Bystander Action is the most effective means of combating sexism, racism and homophobia but often people are reluctant to act, out of fear of being hurt, victimised, falling out of favour with friends or making matters worse.
Doing nothing does harm and even small actions can make a difference. If you sense or think something said or being done is not right, chances are you are correct and others around you probably feel the same. Trust your gut instinct!
Be an active bystander in person
Step 1: Notice and observe the situation and assess what is best to do while staying safe.
Step 2: Identify if there is a problem. If it is making you feel uncomfortable, chances are this is the same for others. Trust your instinct.
Step 3: Take responsibility, don’t wait for others.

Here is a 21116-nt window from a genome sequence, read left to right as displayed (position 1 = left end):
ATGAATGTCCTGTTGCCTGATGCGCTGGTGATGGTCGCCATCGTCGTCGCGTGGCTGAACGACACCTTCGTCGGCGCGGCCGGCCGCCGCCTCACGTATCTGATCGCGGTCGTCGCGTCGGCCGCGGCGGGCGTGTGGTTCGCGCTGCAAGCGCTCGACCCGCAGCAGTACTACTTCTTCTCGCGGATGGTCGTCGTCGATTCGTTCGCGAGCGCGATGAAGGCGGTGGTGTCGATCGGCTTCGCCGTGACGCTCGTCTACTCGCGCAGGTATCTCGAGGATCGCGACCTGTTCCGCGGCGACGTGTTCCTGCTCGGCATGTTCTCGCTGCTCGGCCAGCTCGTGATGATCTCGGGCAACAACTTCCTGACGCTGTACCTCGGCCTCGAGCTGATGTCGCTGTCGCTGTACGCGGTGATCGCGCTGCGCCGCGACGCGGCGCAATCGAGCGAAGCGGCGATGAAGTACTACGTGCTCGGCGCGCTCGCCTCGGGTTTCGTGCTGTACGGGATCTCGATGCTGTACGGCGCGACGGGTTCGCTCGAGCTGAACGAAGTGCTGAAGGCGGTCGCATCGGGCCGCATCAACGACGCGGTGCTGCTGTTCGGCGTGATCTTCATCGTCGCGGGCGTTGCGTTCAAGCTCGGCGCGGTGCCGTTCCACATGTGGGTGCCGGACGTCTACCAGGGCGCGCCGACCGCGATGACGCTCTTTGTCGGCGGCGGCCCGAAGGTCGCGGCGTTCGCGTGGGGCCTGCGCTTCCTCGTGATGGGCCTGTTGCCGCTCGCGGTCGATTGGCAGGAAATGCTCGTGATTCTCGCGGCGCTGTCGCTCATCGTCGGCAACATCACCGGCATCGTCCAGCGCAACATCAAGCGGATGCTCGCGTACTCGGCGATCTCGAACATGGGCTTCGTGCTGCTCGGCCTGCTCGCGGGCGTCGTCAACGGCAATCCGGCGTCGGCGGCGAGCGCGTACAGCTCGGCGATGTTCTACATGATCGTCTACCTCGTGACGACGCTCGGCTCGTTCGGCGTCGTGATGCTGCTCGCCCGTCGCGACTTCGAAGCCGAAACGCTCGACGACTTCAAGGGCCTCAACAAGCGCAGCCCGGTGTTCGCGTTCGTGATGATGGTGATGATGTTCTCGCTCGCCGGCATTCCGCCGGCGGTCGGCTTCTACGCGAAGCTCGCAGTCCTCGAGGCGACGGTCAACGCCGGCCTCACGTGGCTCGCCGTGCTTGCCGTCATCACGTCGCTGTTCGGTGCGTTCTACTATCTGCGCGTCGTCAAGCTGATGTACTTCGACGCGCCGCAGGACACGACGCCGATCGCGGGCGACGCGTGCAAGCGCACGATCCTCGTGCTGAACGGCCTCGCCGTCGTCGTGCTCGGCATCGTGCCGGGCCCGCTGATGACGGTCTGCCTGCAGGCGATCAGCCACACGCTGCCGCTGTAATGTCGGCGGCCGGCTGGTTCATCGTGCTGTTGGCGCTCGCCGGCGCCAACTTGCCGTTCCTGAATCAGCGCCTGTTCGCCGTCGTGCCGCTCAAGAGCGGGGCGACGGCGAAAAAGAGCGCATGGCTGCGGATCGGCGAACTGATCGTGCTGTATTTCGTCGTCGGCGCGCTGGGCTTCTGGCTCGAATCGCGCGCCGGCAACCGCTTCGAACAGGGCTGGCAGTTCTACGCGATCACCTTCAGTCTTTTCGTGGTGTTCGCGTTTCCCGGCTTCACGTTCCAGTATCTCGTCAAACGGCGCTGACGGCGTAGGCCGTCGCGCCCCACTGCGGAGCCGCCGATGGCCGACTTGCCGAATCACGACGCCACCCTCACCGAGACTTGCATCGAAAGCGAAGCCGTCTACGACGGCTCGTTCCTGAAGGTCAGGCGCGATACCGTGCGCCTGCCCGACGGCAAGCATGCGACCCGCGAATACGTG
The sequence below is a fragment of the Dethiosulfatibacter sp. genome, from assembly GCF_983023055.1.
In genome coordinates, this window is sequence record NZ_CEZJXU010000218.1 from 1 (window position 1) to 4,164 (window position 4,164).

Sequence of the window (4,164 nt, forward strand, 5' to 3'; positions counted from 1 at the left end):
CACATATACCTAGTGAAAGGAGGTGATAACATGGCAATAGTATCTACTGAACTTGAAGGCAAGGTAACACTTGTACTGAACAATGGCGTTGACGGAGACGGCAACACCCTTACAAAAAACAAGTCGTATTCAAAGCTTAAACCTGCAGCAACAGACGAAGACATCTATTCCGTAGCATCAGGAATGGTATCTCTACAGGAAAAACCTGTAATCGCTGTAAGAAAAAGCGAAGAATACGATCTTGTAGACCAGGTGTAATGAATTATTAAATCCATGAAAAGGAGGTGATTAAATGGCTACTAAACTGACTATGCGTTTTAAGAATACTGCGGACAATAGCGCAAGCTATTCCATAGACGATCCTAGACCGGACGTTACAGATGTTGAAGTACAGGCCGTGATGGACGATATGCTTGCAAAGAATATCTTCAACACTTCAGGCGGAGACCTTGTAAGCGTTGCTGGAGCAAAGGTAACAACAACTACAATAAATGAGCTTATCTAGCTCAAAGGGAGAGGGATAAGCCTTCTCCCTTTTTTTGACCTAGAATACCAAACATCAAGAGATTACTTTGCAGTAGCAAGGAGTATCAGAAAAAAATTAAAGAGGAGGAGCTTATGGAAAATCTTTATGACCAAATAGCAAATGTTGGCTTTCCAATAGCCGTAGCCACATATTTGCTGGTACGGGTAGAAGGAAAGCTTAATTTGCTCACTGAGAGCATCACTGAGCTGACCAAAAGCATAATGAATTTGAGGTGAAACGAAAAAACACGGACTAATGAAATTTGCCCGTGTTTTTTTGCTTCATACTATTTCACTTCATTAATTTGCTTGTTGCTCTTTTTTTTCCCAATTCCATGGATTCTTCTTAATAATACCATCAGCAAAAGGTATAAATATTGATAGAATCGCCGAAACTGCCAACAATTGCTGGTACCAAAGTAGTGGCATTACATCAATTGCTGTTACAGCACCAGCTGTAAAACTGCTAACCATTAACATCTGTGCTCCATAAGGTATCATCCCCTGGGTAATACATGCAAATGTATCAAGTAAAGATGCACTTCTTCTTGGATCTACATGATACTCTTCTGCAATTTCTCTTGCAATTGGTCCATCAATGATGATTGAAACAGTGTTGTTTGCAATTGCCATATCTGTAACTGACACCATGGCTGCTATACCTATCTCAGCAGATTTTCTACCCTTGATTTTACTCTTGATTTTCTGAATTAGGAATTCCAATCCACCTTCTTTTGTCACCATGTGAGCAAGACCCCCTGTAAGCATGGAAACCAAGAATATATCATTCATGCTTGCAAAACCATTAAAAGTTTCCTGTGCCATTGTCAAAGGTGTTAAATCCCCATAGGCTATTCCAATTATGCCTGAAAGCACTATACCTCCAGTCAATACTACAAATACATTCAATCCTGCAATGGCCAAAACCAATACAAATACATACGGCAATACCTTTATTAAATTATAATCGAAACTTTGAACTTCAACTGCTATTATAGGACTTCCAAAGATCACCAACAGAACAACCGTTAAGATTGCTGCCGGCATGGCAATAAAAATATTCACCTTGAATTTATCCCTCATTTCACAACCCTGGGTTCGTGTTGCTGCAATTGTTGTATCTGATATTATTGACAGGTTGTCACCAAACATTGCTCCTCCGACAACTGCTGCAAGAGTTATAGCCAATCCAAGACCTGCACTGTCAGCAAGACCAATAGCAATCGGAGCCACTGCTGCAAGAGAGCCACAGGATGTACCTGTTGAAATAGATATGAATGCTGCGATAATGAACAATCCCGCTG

Step 4. Decide how best to help, keeping the safety of yourself and others in mind.
Step 5. Have the confidence/capacity to help.
Step 6. Take action.
Check out the following video which demonstrates bystander action in practice:
Be an active bystander online
You can use the 4 Ds of bystander action face-to-face or online:
Direct Action: Where you step in directly to intervene.
Distraction: Where you indirectly intervene, de-escalate, change the subject or interrupt.
Delegation: Inform or report to someone in authority.
Delay: Support the victim after the event.
Check out this video on how to support others online: